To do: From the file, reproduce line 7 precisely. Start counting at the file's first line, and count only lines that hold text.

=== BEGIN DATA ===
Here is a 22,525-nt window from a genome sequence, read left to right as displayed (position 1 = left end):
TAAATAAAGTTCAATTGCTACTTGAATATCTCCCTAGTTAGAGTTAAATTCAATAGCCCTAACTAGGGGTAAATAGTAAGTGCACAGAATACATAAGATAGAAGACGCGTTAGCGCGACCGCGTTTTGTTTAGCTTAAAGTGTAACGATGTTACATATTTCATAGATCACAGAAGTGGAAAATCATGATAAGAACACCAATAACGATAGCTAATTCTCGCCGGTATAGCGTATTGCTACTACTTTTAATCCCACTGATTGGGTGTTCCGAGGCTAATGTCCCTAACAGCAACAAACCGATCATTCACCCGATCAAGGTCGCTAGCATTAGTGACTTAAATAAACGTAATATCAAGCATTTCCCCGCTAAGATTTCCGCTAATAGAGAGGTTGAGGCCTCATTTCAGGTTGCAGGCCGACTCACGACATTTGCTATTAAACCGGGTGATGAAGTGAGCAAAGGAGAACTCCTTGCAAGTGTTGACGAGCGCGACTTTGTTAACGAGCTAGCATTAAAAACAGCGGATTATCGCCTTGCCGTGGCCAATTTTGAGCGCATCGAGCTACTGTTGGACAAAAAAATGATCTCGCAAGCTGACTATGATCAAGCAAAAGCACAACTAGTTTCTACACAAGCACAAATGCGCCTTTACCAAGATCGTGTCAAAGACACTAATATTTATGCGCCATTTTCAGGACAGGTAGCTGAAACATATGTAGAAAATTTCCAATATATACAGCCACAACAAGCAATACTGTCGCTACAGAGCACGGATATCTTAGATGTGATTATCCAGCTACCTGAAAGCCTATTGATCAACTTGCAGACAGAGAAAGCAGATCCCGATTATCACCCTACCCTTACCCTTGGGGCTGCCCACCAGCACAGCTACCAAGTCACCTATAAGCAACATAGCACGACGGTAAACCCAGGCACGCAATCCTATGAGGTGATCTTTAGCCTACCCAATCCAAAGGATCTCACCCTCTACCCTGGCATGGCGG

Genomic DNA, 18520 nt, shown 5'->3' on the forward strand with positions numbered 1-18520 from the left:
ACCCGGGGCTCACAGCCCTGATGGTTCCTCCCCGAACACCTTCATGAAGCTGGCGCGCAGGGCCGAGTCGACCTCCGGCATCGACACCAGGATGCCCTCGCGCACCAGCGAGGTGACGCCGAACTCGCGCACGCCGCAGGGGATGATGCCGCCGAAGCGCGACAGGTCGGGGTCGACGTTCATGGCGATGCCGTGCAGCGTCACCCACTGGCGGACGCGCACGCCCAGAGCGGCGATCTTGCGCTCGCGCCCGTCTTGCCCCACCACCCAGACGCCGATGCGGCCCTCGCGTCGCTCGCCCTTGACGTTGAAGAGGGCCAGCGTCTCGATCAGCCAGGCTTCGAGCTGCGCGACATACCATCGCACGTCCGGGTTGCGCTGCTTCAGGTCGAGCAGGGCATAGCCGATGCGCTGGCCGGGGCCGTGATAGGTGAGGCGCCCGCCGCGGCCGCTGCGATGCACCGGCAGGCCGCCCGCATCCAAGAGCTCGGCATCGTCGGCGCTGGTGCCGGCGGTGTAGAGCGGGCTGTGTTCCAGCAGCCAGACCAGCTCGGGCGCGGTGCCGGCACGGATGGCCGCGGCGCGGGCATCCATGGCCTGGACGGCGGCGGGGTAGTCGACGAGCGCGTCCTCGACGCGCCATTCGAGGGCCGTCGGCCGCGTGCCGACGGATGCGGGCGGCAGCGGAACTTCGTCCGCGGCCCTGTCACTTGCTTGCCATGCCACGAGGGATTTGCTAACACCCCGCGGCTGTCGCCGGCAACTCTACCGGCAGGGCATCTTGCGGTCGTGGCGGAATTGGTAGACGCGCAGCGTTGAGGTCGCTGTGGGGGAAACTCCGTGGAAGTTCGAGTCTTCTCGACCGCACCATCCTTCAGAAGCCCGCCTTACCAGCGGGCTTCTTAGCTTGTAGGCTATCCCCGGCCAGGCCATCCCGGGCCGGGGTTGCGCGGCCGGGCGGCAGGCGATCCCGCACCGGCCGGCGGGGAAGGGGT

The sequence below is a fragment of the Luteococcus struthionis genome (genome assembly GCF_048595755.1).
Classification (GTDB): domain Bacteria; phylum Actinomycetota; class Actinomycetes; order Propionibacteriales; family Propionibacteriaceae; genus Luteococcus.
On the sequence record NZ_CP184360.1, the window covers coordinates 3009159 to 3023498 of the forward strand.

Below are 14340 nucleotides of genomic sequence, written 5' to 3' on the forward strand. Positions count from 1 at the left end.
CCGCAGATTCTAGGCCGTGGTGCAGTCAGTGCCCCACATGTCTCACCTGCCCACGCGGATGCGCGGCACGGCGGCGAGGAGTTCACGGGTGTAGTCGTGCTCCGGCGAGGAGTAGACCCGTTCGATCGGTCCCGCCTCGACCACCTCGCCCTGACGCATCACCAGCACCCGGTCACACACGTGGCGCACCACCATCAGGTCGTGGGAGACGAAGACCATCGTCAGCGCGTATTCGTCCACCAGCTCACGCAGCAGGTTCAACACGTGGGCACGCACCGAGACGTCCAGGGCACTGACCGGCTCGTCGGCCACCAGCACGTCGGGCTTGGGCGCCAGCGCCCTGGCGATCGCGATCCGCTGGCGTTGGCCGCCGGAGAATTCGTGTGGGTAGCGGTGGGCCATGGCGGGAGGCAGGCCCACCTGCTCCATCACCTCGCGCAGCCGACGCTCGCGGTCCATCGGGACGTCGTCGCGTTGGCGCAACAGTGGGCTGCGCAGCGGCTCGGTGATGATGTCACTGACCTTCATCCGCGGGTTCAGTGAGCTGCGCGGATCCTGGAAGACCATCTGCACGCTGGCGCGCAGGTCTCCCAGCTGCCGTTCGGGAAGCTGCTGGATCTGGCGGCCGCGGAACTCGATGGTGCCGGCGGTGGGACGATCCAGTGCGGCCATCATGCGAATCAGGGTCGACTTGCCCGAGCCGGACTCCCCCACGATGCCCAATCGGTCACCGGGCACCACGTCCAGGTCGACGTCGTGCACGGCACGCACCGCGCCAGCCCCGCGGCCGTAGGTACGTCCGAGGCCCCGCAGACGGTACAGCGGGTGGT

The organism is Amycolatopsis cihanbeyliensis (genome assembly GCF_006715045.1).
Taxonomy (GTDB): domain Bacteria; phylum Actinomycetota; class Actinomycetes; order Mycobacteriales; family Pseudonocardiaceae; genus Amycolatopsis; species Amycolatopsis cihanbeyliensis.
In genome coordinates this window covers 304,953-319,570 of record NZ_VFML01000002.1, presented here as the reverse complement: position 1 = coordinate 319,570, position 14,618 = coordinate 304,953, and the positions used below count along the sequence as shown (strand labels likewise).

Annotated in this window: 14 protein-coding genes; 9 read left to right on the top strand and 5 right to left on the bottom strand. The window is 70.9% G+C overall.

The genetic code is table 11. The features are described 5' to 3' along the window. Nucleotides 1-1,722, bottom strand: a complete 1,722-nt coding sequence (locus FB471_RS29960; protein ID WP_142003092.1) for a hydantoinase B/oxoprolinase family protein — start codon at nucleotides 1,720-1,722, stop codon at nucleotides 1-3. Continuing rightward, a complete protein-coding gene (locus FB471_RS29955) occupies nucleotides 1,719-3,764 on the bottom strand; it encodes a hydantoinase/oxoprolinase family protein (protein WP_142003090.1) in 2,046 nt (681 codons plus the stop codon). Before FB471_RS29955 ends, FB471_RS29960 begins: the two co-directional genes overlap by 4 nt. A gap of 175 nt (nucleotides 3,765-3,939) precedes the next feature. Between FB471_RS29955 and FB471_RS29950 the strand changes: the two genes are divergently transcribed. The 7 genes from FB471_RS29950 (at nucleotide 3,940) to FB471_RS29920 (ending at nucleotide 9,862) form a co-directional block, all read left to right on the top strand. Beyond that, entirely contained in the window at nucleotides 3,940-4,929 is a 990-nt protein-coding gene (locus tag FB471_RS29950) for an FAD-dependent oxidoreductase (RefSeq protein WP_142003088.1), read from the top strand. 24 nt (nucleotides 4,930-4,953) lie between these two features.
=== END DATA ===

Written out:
On the sequence record NZ_CP184360.1, the window covers coordinates 3009159 to 3023498 of the forward strand.